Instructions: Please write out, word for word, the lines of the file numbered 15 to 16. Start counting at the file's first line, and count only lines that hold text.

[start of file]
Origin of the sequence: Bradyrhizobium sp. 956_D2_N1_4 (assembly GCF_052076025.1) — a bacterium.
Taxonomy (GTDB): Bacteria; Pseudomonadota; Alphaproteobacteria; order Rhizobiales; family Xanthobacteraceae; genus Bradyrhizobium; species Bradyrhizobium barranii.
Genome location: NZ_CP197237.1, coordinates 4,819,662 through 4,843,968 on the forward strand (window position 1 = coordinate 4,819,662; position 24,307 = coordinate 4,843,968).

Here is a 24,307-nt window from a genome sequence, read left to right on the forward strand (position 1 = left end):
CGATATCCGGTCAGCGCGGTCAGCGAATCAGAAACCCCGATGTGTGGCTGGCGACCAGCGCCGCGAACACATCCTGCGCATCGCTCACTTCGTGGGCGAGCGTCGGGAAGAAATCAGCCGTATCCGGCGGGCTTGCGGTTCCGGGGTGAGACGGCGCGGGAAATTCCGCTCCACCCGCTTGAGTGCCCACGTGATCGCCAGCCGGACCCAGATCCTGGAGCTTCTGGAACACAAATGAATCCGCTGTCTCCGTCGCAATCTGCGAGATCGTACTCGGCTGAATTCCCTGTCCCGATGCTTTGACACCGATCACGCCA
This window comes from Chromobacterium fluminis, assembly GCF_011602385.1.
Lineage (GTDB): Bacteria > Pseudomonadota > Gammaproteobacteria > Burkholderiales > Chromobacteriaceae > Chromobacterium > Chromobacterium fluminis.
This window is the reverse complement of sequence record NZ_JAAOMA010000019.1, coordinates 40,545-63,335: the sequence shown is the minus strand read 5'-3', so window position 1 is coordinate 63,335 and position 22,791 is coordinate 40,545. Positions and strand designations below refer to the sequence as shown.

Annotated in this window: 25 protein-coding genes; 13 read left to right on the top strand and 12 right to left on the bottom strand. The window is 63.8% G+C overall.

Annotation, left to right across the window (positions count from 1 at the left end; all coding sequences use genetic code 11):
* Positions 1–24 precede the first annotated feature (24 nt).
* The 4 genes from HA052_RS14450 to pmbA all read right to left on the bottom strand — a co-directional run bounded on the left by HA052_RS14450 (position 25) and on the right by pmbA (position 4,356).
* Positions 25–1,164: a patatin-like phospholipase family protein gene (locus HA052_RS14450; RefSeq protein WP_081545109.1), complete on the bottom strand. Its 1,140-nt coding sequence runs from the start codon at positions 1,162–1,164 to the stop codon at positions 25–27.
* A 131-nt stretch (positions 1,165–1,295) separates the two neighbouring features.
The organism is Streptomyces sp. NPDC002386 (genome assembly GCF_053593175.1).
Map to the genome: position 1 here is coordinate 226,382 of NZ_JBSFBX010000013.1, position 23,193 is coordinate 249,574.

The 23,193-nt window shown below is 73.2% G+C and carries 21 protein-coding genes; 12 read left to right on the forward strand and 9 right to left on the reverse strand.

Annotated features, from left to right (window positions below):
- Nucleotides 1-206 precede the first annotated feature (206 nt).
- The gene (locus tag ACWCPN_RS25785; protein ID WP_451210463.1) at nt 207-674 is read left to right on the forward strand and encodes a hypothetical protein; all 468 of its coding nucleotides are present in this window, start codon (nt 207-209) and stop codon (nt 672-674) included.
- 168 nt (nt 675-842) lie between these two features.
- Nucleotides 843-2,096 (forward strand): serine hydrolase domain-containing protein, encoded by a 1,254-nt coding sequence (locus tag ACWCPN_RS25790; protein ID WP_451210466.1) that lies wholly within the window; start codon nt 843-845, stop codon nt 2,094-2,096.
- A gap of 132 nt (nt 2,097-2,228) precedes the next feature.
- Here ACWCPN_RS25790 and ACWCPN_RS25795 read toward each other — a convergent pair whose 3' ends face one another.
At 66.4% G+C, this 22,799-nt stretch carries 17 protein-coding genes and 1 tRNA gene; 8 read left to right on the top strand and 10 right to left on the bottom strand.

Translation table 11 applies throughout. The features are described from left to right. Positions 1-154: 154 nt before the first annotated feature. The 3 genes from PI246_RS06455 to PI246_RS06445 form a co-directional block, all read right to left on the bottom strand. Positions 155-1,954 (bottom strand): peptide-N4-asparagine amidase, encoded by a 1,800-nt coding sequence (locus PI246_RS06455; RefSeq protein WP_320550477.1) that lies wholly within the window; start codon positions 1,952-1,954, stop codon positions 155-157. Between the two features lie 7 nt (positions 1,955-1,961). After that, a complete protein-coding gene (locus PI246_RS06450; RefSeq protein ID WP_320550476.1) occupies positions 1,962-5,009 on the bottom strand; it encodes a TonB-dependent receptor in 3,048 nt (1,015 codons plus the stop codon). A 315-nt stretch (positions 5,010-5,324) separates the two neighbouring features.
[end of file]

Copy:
The organism is Streptomyces sp. NPDC002386 (genome assembly GCF_053593175.1).
Map to the genome: position 1 here is coordinate 226,382 of NZ_JBSFBX010000013.1, position 23,193 is coordinate 249,574.